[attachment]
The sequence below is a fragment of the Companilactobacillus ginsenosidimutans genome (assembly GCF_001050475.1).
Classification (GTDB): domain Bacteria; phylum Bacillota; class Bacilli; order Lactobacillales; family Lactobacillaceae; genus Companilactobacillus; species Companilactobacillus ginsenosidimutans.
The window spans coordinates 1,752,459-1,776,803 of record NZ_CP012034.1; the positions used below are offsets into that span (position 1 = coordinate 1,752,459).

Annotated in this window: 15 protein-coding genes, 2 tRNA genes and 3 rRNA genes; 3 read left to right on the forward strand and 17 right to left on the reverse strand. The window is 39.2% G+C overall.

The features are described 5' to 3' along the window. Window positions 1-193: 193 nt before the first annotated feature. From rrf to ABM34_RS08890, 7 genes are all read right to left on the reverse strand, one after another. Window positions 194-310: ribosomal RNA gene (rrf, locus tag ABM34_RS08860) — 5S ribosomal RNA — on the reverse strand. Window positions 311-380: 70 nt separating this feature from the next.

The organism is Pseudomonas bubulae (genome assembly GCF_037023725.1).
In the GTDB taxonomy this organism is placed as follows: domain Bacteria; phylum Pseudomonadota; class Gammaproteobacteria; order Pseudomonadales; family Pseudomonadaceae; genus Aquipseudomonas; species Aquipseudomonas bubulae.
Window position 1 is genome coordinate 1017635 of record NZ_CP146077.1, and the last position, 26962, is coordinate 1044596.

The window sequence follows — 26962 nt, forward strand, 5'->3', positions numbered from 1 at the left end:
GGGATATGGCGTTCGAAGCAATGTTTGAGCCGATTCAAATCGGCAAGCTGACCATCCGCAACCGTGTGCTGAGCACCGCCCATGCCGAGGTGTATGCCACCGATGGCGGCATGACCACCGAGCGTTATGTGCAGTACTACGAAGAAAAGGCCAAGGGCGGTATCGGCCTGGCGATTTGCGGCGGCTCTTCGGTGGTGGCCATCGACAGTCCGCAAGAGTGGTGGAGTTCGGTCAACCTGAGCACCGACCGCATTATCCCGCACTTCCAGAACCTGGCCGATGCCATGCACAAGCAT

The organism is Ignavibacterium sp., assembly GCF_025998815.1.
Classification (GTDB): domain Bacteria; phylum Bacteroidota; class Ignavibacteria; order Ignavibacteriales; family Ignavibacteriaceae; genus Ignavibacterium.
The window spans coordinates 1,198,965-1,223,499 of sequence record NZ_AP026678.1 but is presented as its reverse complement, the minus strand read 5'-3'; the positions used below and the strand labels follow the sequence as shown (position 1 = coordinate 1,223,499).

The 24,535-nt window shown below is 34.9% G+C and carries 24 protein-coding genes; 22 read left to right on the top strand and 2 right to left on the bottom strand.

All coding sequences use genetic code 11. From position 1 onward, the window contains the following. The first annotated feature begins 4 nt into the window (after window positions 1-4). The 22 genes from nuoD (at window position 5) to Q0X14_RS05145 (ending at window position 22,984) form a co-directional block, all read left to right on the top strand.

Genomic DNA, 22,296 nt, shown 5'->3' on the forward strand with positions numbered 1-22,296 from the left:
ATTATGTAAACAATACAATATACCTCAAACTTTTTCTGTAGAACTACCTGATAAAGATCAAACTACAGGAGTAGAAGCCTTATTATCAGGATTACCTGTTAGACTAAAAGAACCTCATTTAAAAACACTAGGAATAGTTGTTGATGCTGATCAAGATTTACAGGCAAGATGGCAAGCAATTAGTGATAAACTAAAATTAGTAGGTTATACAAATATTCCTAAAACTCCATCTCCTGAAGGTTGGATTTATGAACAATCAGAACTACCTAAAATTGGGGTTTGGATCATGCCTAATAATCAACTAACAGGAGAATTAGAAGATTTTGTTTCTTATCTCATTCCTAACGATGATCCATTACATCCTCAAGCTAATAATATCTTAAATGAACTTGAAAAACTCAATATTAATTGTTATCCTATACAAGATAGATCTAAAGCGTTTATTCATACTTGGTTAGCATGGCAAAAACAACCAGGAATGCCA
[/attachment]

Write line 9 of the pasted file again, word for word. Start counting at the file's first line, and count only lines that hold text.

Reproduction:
The window sequence follows — 26962 nt, forward strand, 5'->3', positions numbered from 1 at the left end: